Giving back is the future of capitalism, according to Biz Stone. That's why as Twitter's co-founder, he hired a CSR officer before any sales people, and is now focused on his own foundation. He also seeks new ways to use technology to help society. Here he offers advice on how non-profits can use technology to put themselves at the center of conversations, spread their message to thousands on a shoestring, and use metrics to bolster their mission.

Written by
D’Arcy Doran
December 2012


Non-Profits: Think Like For-Profits

Non-profits should behave as if they are for-profit, but be smarter about it. You might not have a marketing budget, but there are a lot of free things you can do that are hugely impactful.

Listening, for example, is one of the biggest things any organization can do. Don't plow right in based on a hunch. Search the name of your organization, or what you care about, and start listening and looking for patterns in how people are already engaging. Then get on that boat and figure out how to enhance it.

The most important thing you can do is make it easy for people to engage with your product, or service, or cause. Nowadays, individuals can reach thousands of people, but if even a dozen get the same idea, it quickly becomes contagious, which makes it more likely for that idea to become an action.

For-Profits: Think Like Non-Profits

The future of marketing is storytelling and philanthropy. People are attracted to meaning, so they'll choose products and services that they feel are more meaningful. As a result, you need to develop a story for your product, or service, or even the people who work at your company.

It's really smart business to weave doing good into the core of your philosophy. If you get a reputation for doing good by doing well, smarter people will want to work with you.

It's really smart business to weave doing good into the core of your philosophy.

Content Drives Conversation

A lot of the discussions that happen across social platforms require traditional content of some kind to get started. A three-minute video on YouTube that's well produced, or a thoughtful article, or an interview with someone important--these are the things that get passed around and discussed. There isn't usually a spontaneous piece of information that everyone's discussing that originated on social media. It's usually something more traditional.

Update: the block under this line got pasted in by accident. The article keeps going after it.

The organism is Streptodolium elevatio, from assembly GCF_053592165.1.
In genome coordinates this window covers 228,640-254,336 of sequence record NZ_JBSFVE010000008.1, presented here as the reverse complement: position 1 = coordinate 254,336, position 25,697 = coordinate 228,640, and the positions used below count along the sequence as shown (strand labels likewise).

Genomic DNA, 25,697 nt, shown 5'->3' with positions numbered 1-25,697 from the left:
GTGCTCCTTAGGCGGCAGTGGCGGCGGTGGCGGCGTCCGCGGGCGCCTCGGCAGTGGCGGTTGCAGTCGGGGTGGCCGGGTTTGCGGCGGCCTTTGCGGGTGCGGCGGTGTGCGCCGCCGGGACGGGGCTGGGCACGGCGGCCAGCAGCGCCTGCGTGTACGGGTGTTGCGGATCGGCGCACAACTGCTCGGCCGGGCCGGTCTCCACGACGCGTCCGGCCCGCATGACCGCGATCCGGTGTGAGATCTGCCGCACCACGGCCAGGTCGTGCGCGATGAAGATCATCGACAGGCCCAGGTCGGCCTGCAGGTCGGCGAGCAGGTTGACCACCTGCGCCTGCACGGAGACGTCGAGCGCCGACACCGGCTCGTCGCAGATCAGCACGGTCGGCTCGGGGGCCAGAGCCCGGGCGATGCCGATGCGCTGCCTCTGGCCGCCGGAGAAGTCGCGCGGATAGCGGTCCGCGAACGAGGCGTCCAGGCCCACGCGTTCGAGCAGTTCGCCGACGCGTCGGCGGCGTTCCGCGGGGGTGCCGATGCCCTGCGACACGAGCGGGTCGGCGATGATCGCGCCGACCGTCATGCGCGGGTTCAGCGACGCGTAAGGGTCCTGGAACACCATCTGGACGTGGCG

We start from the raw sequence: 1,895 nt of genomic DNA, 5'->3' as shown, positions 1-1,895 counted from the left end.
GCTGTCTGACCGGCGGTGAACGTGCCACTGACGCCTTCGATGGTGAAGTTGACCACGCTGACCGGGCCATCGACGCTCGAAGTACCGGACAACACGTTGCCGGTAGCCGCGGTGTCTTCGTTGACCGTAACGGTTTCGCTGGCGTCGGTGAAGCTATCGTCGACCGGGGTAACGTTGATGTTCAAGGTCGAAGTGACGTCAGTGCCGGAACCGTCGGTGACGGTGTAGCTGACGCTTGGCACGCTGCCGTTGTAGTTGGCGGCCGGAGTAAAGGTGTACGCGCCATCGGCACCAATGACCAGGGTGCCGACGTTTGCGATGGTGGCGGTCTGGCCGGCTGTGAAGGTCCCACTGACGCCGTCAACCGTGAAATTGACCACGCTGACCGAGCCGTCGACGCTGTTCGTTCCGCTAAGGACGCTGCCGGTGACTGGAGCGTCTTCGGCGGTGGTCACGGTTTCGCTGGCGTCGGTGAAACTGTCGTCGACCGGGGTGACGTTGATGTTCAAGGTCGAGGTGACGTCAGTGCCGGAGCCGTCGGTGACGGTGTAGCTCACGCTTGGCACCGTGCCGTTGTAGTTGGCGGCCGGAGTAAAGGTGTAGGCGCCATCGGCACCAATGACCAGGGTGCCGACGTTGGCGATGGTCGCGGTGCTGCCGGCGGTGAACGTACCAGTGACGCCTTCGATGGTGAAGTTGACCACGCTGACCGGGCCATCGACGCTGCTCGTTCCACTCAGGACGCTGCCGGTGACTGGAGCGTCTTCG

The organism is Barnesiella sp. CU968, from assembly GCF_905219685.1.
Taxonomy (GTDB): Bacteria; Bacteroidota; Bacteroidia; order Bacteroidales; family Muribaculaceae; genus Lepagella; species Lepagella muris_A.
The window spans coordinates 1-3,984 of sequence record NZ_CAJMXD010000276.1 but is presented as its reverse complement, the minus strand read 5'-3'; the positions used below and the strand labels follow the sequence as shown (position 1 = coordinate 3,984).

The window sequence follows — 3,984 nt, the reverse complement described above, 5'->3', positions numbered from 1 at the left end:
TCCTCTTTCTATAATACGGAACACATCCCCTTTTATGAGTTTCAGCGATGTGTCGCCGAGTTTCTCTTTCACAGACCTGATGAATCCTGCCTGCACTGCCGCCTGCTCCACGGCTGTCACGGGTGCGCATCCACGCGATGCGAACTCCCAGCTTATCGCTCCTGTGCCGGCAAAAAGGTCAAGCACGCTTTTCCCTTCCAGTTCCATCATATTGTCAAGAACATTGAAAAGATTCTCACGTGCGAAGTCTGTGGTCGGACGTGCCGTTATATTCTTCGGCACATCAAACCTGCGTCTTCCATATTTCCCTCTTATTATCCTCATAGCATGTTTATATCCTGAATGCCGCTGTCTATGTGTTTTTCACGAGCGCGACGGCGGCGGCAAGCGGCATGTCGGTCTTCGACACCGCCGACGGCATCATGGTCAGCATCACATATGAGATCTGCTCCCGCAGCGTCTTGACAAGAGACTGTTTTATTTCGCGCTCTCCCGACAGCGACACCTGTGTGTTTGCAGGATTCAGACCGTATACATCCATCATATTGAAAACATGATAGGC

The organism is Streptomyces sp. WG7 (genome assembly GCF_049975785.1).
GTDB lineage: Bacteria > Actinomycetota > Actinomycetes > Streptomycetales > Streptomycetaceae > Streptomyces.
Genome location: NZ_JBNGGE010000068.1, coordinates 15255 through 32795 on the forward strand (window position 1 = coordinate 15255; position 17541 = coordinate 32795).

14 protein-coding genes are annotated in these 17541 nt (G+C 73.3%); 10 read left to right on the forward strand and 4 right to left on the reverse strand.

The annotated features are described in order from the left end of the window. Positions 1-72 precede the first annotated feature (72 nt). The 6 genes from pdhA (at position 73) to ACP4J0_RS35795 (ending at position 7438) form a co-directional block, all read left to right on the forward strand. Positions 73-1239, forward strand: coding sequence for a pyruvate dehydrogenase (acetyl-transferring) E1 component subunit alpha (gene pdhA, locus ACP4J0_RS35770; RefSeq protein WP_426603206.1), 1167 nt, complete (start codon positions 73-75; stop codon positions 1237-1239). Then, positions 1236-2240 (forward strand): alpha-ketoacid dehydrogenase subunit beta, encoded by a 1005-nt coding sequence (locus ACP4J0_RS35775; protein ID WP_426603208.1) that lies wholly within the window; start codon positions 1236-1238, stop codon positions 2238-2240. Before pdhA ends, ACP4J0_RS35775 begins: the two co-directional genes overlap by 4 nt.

Look at Charity: Water, an organization that is incredibly good at marketing. They create well-produced videos that communicate what they do and visually show the impact donors have. They cut through a lot of the noise by creating an original piece of media that is worth talking about and passing around. Charity: Water is taking advantage of the amount of people looking at videos everyday and leveraging that to create awareness.

Measure Everything

One of the lessons we learned running Twitter is "measure everything to know what to do next." So in running our personal foundation we wanted to have eyes on exactly what we were doing. The same things that work for a lot of companies also work for non-profits. For example, Donors Choose does a wonderful job of creating a feedback loop between the donor and the people who receive the donations.

It's really compelling: You get third-graders writing incredibly heartfelt thank you notes. When you get them, you can't wait to donate again. Organizations that are savvy are creating feedback loops to create a higher retention rate of repeat donors. That's really, really important.

Look at your consumers, treat them as "user accounting:" We get this many people per week, or month, or year, donating. How many of them are repeat donors? How many stop? How many don't make it to the deal button? What can we do to move them back in? Any fraction of a percent gained now will end up having a massive impact over the course of a year. That's as true for non-profits as it is for profits.

Don't Wait

All altruism has compound interest: The earlier you get started, the more impact you have over time. So many people think that you wait until you're "comfortable" before you start thinking about local and global problems and how you can help, but that's wrong. In reality, you can do something right now. Young entrepreneurs are creating services that millions of people are freely accessing--you have such an opportunity to affect some sort of new mindset.